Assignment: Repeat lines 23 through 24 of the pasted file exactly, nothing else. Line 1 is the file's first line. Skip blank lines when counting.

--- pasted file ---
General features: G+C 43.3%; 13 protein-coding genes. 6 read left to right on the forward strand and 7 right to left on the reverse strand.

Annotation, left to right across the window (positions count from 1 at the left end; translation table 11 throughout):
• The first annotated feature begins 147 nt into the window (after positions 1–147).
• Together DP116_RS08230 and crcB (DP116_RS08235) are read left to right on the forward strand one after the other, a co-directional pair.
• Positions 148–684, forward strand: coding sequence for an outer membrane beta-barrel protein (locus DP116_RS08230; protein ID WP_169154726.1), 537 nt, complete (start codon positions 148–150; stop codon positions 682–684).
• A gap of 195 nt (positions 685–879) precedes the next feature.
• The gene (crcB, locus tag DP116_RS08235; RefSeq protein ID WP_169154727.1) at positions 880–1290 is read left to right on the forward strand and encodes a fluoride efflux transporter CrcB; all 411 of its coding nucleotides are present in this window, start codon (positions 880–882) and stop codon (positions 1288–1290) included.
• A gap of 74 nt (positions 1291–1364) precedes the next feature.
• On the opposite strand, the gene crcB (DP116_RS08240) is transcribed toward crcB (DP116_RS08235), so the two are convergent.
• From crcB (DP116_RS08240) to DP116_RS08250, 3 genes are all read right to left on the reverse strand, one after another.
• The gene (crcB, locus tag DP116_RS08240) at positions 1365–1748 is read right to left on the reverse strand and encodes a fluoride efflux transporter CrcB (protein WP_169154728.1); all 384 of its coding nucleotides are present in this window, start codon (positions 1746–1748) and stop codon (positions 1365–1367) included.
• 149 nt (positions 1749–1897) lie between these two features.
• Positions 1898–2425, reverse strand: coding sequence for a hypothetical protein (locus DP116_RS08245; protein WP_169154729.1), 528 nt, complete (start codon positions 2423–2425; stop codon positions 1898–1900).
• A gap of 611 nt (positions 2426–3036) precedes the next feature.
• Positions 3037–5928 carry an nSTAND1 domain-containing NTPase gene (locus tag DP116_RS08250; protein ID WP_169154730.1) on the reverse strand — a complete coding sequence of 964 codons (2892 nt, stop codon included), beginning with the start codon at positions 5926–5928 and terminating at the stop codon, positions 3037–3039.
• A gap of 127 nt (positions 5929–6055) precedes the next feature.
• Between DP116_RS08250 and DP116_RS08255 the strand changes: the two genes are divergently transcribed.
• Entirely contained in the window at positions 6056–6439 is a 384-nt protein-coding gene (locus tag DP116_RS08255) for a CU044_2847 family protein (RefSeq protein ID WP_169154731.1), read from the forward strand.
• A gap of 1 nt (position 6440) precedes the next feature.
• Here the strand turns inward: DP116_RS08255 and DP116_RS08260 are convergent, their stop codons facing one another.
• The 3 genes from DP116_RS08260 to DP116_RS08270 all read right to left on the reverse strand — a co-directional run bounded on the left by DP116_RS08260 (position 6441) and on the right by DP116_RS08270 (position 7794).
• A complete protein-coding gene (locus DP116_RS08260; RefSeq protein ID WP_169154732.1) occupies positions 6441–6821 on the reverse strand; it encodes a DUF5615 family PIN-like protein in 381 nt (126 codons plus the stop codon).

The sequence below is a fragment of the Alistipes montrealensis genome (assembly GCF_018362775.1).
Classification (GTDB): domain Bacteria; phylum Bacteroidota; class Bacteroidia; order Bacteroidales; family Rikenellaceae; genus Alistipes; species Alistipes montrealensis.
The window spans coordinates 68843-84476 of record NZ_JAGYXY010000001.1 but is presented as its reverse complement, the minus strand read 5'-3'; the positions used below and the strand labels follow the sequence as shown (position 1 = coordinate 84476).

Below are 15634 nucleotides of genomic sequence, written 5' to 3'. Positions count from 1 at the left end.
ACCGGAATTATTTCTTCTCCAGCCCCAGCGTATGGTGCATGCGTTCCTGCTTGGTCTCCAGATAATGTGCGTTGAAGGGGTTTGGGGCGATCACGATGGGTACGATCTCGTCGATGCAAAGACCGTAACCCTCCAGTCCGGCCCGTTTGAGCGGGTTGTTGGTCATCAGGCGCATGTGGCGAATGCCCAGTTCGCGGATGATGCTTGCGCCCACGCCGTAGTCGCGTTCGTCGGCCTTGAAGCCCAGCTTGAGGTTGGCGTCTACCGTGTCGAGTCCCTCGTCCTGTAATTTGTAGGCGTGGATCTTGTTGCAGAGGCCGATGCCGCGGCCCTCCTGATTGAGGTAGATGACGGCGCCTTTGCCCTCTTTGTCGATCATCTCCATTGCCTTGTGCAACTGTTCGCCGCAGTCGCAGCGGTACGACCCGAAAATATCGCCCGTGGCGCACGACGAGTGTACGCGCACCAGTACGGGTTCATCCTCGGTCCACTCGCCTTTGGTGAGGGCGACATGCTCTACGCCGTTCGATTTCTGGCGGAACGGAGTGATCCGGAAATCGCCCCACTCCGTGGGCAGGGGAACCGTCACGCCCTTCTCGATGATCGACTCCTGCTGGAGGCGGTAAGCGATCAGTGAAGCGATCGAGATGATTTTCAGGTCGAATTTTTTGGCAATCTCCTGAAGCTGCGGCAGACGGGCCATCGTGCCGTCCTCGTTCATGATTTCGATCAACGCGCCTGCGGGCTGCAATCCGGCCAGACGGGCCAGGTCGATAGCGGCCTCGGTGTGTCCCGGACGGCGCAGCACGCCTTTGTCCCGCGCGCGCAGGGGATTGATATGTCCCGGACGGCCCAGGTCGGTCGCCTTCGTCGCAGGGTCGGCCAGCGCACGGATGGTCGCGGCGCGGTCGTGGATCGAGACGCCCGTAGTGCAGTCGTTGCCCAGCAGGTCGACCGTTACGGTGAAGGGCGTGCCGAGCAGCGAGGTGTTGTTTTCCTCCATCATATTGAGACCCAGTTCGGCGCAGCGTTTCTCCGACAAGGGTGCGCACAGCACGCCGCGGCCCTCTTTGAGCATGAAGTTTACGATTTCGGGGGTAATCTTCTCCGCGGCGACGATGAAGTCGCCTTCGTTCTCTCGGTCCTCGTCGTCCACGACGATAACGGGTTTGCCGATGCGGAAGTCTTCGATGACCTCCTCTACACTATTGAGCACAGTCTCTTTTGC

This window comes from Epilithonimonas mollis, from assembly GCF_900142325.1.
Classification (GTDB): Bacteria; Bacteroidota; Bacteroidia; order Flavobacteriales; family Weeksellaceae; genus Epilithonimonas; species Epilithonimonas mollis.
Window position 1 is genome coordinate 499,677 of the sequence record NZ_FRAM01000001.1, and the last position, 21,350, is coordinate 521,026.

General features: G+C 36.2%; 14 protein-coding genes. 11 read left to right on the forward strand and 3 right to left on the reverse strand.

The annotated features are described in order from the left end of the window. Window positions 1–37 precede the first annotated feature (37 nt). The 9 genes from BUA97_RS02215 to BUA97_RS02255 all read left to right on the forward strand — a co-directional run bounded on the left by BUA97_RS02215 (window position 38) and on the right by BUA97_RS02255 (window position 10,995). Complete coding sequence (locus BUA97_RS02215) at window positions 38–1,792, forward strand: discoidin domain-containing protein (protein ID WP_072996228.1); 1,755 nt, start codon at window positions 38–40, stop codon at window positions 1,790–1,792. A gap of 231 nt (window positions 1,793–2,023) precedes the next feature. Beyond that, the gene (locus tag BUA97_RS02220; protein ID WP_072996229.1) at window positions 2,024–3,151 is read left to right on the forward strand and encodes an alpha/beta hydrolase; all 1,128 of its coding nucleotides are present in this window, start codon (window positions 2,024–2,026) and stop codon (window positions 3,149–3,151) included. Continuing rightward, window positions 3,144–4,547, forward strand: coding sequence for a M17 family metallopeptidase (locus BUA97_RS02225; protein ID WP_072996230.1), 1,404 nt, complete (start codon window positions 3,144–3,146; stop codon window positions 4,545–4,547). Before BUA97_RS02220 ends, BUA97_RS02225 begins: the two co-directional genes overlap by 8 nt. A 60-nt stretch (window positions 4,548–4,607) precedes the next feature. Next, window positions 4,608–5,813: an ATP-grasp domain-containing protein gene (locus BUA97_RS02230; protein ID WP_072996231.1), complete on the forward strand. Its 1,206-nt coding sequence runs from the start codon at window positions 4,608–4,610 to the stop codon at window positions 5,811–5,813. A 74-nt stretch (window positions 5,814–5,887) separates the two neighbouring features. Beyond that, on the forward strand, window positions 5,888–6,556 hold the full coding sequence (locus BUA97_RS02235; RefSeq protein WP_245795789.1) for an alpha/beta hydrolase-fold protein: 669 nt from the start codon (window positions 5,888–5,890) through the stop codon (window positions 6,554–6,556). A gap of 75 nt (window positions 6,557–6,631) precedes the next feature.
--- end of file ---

The sequence below is a fragment of the Alistipes montrealensis genome (assembly GCF_018362775.1).
Classification (GTDB): domain Bacteria; phylum Bacteroidota; class Bacteroidia; order Bacteroidales; family Rikenellaceae; genus Alistipes; species Alistipes montrealensis.